I finally managed to finish Francois Weil's Family Trees: A History of Genealogy in America. I've heard many critiques of the books, as well as many positive reviews. I'd been waiting to read it myself for quite a while.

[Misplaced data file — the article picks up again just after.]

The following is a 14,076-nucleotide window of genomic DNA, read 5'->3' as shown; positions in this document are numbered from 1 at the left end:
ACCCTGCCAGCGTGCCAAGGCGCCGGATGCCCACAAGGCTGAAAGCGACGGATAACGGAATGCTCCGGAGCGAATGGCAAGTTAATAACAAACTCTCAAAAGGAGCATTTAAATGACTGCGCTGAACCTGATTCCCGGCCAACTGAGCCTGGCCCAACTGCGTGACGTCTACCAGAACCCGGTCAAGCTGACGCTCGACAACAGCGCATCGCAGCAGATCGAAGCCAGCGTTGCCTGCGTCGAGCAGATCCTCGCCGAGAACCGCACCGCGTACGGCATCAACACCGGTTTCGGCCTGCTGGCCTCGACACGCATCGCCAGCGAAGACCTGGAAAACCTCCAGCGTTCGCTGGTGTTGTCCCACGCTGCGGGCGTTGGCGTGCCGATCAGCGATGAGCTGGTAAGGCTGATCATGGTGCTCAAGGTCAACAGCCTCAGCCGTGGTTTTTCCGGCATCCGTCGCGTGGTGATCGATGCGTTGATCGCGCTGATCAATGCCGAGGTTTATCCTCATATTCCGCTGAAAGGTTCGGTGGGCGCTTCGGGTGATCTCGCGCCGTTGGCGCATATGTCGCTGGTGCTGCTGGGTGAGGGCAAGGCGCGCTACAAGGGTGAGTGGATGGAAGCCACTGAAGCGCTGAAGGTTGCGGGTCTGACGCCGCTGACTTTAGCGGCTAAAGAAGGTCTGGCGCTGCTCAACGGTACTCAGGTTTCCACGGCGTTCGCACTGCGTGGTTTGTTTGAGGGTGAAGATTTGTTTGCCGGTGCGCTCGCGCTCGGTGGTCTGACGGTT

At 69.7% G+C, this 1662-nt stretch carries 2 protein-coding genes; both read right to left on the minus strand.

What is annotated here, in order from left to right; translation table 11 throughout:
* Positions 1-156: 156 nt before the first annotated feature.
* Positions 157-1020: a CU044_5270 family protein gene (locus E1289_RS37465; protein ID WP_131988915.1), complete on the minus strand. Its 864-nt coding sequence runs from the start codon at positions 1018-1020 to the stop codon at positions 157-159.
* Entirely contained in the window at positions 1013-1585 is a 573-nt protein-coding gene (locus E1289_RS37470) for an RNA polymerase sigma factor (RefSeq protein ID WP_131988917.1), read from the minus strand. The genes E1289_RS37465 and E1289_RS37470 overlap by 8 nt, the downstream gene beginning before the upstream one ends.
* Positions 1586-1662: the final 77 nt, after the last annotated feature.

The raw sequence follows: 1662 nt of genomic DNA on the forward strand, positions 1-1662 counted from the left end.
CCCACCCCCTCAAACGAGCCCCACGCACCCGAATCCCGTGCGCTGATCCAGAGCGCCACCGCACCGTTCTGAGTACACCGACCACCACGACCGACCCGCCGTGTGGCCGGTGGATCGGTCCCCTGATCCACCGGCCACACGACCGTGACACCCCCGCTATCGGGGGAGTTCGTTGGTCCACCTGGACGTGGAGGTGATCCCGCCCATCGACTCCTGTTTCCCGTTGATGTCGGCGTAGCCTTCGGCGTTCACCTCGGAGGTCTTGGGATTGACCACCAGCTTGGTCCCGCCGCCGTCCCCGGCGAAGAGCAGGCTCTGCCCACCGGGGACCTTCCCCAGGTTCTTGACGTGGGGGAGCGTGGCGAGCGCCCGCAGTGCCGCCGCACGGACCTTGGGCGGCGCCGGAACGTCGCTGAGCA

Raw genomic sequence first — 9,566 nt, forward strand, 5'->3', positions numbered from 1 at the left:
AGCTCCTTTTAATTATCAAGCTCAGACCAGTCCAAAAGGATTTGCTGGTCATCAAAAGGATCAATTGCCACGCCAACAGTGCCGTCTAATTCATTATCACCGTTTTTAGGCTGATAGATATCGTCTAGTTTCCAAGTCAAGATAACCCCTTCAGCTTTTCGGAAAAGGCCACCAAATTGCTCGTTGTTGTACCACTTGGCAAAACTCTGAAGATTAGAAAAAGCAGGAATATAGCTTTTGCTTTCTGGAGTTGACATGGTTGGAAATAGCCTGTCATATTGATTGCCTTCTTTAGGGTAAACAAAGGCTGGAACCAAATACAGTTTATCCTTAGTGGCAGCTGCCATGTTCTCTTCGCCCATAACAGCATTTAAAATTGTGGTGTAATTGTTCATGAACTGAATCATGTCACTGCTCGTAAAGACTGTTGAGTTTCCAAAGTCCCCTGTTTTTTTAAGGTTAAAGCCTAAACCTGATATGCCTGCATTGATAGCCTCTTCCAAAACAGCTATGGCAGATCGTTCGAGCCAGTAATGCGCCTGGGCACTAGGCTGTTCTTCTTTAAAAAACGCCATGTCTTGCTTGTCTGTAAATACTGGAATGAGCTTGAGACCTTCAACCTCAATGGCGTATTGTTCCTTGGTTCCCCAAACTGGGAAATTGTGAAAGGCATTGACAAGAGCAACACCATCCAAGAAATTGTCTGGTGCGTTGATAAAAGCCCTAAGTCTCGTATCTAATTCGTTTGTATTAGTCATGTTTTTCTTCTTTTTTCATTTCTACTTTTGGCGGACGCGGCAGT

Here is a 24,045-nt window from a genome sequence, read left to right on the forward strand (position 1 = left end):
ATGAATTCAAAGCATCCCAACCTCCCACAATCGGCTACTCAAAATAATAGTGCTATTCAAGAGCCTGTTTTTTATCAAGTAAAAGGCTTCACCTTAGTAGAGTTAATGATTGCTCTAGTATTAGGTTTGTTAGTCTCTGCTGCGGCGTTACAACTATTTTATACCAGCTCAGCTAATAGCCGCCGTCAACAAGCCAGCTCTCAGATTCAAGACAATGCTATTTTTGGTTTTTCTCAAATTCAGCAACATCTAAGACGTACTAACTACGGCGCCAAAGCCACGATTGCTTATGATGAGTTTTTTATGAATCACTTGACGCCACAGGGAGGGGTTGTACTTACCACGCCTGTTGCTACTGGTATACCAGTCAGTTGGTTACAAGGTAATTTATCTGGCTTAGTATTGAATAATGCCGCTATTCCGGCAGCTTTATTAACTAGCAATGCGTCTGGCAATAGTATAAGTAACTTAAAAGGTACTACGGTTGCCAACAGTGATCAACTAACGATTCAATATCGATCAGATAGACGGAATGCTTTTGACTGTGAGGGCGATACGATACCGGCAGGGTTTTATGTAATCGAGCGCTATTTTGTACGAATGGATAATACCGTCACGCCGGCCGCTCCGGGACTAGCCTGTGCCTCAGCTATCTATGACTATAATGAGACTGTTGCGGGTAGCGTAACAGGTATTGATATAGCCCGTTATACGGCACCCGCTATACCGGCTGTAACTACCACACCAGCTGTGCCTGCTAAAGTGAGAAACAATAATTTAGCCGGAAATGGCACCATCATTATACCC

Everything said and done, the book was an interesting read. Although it is not presented as such, the book functions as a history of genealogy in white, English America. Family Trees is strongest in its initial analysis. The book convincingly places the average 18th and 19th century genealogy effort within America's efforts to define itself: was the country to be white, European, aristocratic? It falls apart in the later sections. Weil suddenly jumps from European genealogy to the study of Roots. He also adds in a discussion of the professionalism of genealogy - a touchy subject in modern genealogical discussion. Begin the book as a colonial history, rather than a true history of genealogy, and you will enjoy it much more.